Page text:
(1) Bryant,John H. and Cones,Harold N.: The Zenith Trans-Oceanic; 160 pages; Schiffer Publishing,Atglen(USA)1995
(2)Funktechnik (1951) Nr.11, p.306
to H.M.Knoll for his valuable help to reissue this article and to Prof.Dr.O.Künzel for supplying photos. Other photos from authors collection. The B-17 Bomber photo was found and contributed by H.M.Knoll. power than the european K-series for 2volts.
We know: The first transistorized Zenith of the Trans-Oceanic family was the Royal 1000 series. We try to find information about the different chassis versions. Here what we know at the end of 2016:
See different chassis variants of the Zenith Transistorized Shortwave Portable Radio series Royal 1000 like the 9AT40, the 9CT..., the 9HT ... and the Trans-Oceanic Royal 1000D and the Trans-Oceanic Royal 1000-1 Ch= 9HT40Z8 which was the last model of the series 1000. There is an ad in "The National Geographic Magazine" 1957, December and we beleive the first Trans-Oceanic 1000 was introduced in November 1957.
Wikipedia about the family of "Trans-Oceanic" models:
"Zenith's founder, Commander Eugene F. McDonald, was a great admirer of advanced technological development and believed that his company's products should include the latest, most practical advances in a well-built product that continued to enhance the company's reputation. Of the many products of Zenith Radio, the 'Trans-Oceanic' series of portable radios were amongst the most famous.
McDonald was a keen yachtsman and outdoorsman and wished for a portable radio that would provide entertainment broadcasts as well as being able to tune into weather, marine and international shortwave stations too. He asked his company's engineers to develop prototypes to meet his criteria and by 1940 they had concept sets that were ready for production.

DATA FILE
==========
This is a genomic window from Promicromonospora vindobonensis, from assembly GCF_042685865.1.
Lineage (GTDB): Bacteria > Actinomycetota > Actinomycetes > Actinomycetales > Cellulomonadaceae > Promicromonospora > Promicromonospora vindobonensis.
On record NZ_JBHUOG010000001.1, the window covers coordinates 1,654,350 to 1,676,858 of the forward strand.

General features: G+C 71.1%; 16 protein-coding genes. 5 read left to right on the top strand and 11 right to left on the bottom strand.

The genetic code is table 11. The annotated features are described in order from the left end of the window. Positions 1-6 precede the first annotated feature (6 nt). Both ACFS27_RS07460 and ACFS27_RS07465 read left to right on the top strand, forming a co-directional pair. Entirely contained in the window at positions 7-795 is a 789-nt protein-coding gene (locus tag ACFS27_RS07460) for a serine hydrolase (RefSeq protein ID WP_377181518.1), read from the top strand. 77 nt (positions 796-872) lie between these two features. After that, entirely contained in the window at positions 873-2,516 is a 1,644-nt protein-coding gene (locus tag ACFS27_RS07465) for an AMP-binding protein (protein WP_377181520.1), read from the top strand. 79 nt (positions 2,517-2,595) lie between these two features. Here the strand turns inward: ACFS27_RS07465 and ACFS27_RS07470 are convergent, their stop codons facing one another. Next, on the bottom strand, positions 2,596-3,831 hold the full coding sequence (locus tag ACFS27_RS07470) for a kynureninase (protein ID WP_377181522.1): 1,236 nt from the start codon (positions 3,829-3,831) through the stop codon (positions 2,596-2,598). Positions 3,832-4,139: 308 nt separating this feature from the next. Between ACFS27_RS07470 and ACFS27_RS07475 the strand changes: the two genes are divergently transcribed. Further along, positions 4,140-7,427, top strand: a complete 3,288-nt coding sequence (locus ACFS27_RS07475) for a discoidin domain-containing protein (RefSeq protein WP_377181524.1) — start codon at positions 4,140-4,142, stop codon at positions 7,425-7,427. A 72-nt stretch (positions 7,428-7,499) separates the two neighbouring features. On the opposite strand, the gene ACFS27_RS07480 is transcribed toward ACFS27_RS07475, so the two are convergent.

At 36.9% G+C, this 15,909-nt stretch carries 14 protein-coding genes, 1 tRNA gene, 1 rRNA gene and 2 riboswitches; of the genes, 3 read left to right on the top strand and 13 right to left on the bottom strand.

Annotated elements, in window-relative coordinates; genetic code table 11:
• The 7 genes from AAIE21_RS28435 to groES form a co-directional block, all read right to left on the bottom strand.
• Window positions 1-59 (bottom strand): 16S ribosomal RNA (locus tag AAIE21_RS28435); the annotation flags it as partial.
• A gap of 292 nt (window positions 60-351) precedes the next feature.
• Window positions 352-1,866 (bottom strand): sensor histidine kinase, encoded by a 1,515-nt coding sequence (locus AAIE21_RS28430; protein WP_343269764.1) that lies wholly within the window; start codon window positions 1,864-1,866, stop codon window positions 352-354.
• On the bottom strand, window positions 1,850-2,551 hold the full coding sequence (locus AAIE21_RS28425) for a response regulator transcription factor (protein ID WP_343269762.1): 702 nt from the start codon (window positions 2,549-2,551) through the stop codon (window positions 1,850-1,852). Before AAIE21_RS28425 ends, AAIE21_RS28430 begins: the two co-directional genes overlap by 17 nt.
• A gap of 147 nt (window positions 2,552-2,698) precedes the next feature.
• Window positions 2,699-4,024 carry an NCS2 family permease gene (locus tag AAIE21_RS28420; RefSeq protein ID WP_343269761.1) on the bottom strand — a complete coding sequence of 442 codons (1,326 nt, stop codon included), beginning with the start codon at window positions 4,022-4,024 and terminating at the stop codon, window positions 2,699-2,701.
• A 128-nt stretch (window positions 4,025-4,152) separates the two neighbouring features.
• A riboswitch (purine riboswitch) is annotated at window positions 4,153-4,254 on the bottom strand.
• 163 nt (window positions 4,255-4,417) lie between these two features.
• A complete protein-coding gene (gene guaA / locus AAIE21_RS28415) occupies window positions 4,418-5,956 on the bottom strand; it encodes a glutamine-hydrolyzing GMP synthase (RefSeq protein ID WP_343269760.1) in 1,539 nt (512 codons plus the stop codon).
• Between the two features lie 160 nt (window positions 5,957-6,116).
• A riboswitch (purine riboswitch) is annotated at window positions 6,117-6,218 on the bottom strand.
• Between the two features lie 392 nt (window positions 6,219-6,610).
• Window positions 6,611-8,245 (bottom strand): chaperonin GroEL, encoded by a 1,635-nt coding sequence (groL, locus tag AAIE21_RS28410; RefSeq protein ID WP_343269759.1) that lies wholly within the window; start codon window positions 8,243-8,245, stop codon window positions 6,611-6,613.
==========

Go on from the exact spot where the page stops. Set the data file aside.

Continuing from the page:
The Zenith 'T/O' began life in 1942 as the Model 7G605 'Trans-ocean Clipper'."
"Eugene McDonald died in 1958, but he was personally involved in the design changes to 'his' radio to the very end. In November 1957, Zenith introduced the all-new, nine transistor solid state Trans-Oceanic. The older tube-based Trans-Oceanic was continued in production until 1962.
In November 1957 the first of several transistorized Trans-Oceanics was introduced, the Royal 1000. As had always been the case, Commander E. McDonald helped in the design of the 1000. This was to be his last endeavor in the Trans-Oceanic radio, passing away soon after its introduction. The Royal 1000 had exactly the same frequency coverage as the A/B 600 series tube Trans-Oceanics with the addition of the 13/meter band. The new Royal 1000 also sported an all-metal cabinet design with the front cover opening to the down position. The log chart was located inside the flip-down door. Very early Royal 1000s sported a genuine leather covering marked as such. Another first for portable radios was the unique dial scale used in the 1000 and later series of Trans-Oceanics. The 1000 was designed with a cylinder dial scale that would rotate with the band switch allowing only that particular band scale to show.
Soon after the introduction of the 1000 model, a second model was added, the Royal 1000D. The only difference was the added LW band covering 150 kHz through 405 kHz just below the AM broadcast band. There were also slight cosmetic differences to distinguish the two models. Anthony J. Cascarano was the primary designer of the Royal 1000/1000D cabinets. In 1962 the Royal 3000 was added and the 1000D eliminated while the Royal 1000 remained in production through the 1968 model year. ...
Early 1000s and 1000Ds were battery-only with no provision for external power. ...The 3000 was also introduced as battery-only. Later the 1000-1 and 3000-1 models were introduced with provision for an external power using what was one of the first "wall wart" type power supplies - a transformer, rectifier, and filter capacitor in a box with AC line connector that plugged into and hung from the wall socket."
Hungarian engineer György Striker was the developer of the device, and the patent was also written in his name.